There seems to be a pick up in the work happening around here so I think it deserves its own thread at this stage
A return of scramjet and solid-fuel ramjet investment signals a shift in global hypersonic weapon priorities.
In Europe, Norway appears to be taking an early lead in high-speed/-hypersonic missile development, building off joint work with the U.S. on the Tactical High-Speed Offensive Ramjet for Extended Range (THOR-ER) Allied Prototyping Initiative demonstration program.
Nammo also is progressing with its proposed ramjet-powered artillery shell, which it unveiled in conjunction with Boeing in 2019. Nammo plans to have the round on the market for 2023-24, ready for use in Norway’s new K9 Vidar self-propelled artillery.
France is following closely behind with hypersonic efforts associated with enhancing its air- and sea-launched deterrent. The first likely to deliver results is the V-MAX Experimental Maneuvering Vehicle, which is expected to undertake a first flight during 2021. ArianeGroup is apparently the lead company for the project.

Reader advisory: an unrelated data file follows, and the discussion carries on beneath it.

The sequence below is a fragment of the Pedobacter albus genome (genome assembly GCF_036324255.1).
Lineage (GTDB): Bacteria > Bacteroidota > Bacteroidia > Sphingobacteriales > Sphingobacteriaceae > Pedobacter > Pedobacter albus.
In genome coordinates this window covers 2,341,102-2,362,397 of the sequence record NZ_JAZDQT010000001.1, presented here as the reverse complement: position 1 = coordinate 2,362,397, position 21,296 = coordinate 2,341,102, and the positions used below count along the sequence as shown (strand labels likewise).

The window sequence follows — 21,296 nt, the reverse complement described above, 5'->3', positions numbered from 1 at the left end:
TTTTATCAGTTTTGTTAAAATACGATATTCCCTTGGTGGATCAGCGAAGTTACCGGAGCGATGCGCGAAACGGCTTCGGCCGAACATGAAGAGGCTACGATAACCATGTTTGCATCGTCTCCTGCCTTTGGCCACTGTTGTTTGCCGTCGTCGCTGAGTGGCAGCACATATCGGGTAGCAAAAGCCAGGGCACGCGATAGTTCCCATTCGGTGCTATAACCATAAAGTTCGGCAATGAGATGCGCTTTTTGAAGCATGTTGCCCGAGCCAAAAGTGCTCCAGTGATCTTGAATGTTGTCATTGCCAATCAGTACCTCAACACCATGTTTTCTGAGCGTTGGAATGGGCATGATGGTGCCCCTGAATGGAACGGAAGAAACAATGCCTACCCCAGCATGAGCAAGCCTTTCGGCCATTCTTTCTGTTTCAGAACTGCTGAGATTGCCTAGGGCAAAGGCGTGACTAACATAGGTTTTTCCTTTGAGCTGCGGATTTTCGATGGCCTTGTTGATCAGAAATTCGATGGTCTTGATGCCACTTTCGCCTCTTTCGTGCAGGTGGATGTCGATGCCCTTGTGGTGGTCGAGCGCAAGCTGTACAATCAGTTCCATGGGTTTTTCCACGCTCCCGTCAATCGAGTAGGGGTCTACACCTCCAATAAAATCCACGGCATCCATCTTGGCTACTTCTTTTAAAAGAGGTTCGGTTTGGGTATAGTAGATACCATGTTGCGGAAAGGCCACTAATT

Secrecy continues to surround developments for the ASN4G, the weapon that is scheduled to replace the nuclear-armed ASMP-A air-launched missile in the deterrent mission beginning in 2035. Budget documents published in October show France is spending €1 billion ($1.2 billion) on modernization of the deterrent with the ASN4G expected to take a substantial chunk of the money.
Officials say they are looking for a balanced improvement on range and speed over the ASMP-A but note the future weapon still will need to be compatible with the Dassault Rafale, which will be the primary carrier aircraft until at least 2040.
France also is leading pan-European efforts with Finland, Italy, Netherlands and Spain to hammer out requirements for a missile-defense capability that could provide intercepts of hypersonic and supersonic cruise missiles under the Timely Warning and Interception with Space-based TheatER (Twister) initiative.
Across the English Channel, decades of hypersonic missile research may be poised to bear fruit. Ongoing studies by the UK Defense Ministry with France to replace the Exocet and Harpoon with a high-speed anti-ship missile by the late-2020s offer an opportunity to consider hypersonic options.